There are two main ways of understanding the relationship between God and objective good.
This brings us to the most common objection to divine command theory, the Euthyphro Dilemma. This dilemma states that if we accept point 1 to be true, then God can arbitrarily command things that are known to be evil, to be good. This seems counter-intuitive. Most people reason that good and evil must be rooted in something more foundational than the will of a being. If we accept point 2 as true, it appears that good exists independently of God. It implies that morality transcends God and begs the question, why do we need God at all to justify morality? Why can’t we just appeal directly to a transcendent objective account of good?
This dilemma is one of the most common ways that people dismiss the possibility of divine command theory. Before I explain William Lane-Craig’s contemporary response, I will pose a few challenges to the very nature of the dilemma itself.
If point 1 is true, then God can arbitrarily command that which is good; however, on what rational basis can we say that this is objectionable? We might assume that murdering innocent children is wrong in every possible universe , but without presupposing the apriori existence of an unchanging moral standard how could one possibly know that? We would have to prove that if the nature of 'good' changed, we would notice that change. Unless we presuppose the very truth of transcendent morals (and subsequently the very existence of God), proving this is impossible.
Many assume that the implications of point 2 would state that (a) morality transcends God (b) morality is separate from God. Few theists would be willing to accept these assumptions. Allowing (a) or (b) to be true would violate the very definition of a monotheistic God . However, on what basis do we need to assume that if point 2 were true (a) and (b) would follow? All point 2 states is that there is a God, and he commands a standard of goodness. There is no reason to believe that the standard of goodness is separate from or greater than God himself. Recognizing this William Lane Craig offers the third possible relationship between God and objective Good.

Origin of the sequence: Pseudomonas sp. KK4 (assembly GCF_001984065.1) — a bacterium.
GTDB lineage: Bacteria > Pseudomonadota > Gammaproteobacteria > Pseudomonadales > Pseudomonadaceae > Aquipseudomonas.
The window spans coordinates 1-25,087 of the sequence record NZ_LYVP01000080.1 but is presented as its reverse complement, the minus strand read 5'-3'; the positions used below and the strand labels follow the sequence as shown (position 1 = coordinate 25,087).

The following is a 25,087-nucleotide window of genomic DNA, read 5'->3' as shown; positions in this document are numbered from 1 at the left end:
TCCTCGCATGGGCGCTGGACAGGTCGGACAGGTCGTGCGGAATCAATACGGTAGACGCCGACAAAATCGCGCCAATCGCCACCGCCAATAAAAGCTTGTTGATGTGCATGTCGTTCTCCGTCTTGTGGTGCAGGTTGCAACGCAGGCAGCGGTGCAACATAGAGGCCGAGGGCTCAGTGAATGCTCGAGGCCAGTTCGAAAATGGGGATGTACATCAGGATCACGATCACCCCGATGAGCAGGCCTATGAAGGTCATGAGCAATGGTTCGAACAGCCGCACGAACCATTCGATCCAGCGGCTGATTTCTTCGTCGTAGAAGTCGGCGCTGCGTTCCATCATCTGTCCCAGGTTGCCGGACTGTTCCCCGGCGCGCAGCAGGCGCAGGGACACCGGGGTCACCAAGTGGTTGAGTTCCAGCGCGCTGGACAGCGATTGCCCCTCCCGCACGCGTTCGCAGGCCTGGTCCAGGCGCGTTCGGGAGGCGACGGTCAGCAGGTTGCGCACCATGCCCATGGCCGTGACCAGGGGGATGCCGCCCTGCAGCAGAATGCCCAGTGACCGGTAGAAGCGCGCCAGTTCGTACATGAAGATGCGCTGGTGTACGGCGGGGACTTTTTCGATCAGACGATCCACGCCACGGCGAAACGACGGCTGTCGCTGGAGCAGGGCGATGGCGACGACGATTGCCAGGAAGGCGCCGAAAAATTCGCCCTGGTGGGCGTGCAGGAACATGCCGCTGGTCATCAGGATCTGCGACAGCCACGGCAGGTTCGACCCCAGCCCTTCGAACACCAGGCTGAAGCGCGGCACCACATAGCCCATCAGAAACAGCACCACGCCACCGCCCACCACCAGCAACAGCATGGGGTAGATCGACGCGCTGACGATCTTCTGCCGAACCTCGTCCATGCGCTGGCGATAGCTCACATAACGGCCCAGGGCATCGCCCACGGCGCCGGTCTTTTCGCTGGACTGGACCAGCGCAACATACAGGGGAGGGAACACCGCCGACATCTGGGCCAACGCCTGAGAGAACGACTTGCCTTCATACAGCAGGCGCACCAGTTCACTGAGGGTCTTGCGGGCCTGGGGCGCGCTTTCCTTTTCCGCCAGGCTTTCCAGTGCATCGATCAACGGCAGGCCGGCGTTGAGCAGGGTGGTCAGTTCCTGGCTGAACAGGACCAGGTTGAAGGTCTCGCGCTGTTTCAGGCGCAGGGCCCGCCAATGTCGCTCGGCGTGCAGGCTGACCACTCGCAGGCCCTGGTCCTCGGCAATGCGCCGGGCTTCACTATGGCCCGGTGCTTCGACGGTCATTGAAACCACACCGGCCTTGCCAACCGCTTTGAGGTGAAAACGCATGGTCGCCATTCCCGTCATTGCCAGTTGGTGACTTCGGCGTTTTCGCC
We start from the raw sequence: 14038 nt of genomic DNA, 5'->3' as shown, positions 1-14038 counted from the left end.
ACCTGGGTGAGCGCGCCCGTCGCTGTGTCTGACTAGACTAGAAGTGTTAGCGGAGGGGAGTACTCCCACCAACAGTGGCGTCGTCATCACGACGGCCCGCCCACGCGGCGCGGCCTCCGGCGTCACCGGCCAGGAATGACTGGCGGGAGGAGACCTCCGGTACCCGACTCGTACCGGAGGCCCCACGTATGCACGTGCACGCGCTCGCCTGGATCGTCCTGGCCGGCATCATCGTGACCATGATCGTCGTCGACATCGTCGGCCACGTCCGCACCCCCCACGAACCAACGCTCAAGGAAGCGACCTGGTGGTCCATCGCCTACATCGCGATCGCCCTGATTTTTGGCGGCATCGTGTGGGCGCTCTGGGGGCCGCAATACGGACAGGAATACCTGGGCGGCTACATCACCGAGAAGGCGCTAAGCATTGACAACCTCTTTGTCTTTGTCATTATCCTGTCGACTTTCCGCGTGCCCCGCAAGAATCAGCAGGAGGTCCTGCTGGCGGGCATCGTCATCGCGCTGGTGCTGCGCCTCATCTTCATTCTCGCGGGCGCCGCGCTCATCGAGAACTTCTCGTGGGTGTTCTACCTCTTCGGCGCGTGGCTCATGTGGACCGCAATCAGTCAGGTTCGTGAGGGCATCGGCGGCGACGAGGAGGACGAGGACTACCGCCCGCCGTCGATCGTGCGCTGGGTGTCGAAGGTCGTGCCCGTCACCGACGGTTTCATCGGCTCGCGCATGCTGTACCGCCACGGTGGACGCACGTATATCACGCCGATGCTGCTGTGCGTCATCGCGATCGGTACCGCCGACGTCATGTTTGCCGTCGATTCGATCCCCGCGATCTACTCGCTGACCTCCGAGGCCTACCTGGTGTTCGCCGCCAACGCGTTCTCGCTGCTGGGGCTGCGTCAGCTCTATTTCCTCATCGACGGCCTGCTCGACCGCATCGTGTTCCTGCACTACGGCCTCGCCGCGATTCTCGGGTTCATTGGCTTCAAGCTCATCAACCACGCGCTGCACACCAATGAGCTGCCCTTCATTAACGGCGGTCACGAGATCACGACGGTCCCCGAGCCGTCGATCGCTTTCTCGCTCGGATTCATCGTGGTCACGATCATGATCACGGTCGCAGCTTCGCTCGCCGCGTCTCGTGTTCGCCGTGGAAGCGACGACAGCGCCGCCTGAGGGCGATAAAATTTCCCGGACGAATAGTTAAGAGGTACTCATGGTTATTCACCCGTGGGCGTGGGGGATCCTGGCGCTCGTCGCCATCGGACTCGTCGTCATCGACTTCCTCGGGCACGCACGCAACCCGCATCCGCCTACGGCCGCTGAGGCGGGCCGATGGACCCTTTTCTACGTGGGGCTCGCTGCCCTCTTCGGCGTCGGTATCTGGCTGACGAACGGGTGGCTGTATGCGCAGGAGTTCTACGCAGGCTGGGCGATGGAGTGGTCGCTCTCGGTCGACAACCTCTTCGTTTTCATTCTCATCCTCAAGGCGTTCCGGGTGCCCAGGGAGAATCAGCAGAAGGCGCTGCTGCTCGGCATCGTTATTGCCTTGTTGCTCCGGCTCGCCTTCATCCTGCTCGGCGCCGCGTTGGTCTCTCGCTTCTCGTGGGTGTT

This alternative offers an internal explanation of what God commands and an objective standard of goodness. Craig’s response is that there is an objective standard, but it is not separate from or transcendent of God, but rather the standard is God himself. Good is not contingent (in a causal manner) upon the existence of God, but rather is a very description of God's nature.
 See essentialist ethics. Erik J Wielenberg, “Value and virtue in a godless universe” 1972, 51.
 Frank Turek, “Does God Exist?”. Cross Examined, accessed May 4, 2021, https://crossexamined.org/does-god-exist/.
 William Lane Craig, “The Euthyphro Dilemma Once Again | Reasonable Faith,” accessed April 20, 2021, https://www.reasonablefaith.org/media/reasonable-faith-podcast/the-euthyphro-dilemma-once-again.
 Craig’s view is popularised by evangelicals today as it coincides with teachings in both the old and new testaments. (See Lev 11:44, 1 Pet 1:16).